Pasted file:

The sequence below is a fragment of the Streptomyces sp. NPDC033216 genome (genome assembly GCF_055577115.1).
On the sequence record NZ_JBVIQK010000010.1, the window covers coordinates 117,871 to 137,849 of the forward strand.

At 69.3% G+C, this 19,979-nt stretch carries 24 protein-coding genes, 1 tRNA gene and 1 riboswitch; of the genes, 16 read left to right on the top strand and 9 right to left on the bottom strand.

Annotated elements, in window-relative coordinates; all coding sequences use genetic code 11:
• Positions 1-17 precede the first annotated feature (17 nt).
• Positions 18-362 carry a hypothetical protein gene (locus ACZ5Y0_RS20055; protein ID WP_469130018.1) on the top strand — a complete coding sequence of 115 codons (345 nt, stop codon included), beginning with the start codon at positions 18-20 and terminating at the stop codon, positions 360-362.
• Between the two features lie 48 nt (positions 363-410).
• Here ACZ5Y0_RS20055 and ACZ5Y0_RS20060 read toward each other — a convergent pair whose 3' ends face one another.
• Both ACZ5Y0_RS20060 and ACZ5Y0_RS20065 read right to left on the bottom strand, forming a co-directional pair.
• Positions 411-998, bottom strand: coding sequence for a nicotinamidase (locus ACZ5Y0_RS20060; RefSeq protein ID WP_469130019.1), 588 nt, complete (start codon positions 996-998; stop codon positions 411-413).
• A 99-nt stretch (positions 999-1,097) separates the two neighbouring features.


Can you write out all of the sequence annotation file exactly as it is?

The sequence below is a fragment of the Streptomyces sp. NPDC033216 genome (genome assembly GCF_055577115.1).
On the sequence record NZ_JBVIQK010000010.1, the window covers coordinates 117,871 to 137,849 of the forward strand.

At 69.3% G+C, this 19,979-nt stretch carries 24 protein-coding genes, 1 tRNA gene and 1 riboswitch; of the genes, 16 read left to right on the top strand and 9 right to left on the bottom strand.

Annotated elements, in window-relative coordinates; all coding sequences use genetic code 11:
• Positions 1-17 precede the first annotated feature (17 nt).
• Positions 18-362 carry a hypothetical protein gene (locus ACZ5Y0_RS20055; protein ID WP_469130018.1) on the top strand — a complete coding sequence of 115 codons (345 nt, stop codon included), beginning with the start codon at positions 18-20 and terminating at the stop codon, positions 360-362.
• Between the two features lie 48 nt (positions 363-410).
• Here ACZ5Y0_RS20055 and ACZ5Y0_RS20060 read toward each other — a convergent pair whose 3' ends face one another.
• Both ACZ5Y0_RS20060 and ACZ5Y0_RS20065 read right to left on the bottom strand, forming a co-directional pair.
• Positions 411-998, bottom strand: coding sequence for a nicotinamidase (locus ACZ5Y0_RS20060; RefSeq protein ID WP_469130019.1), 588 nt, complete (start codon positions 996-998; stop codon positions 411-413).
• A 99-nt stretch (positions 999-1,097) separates the two neighbouring features.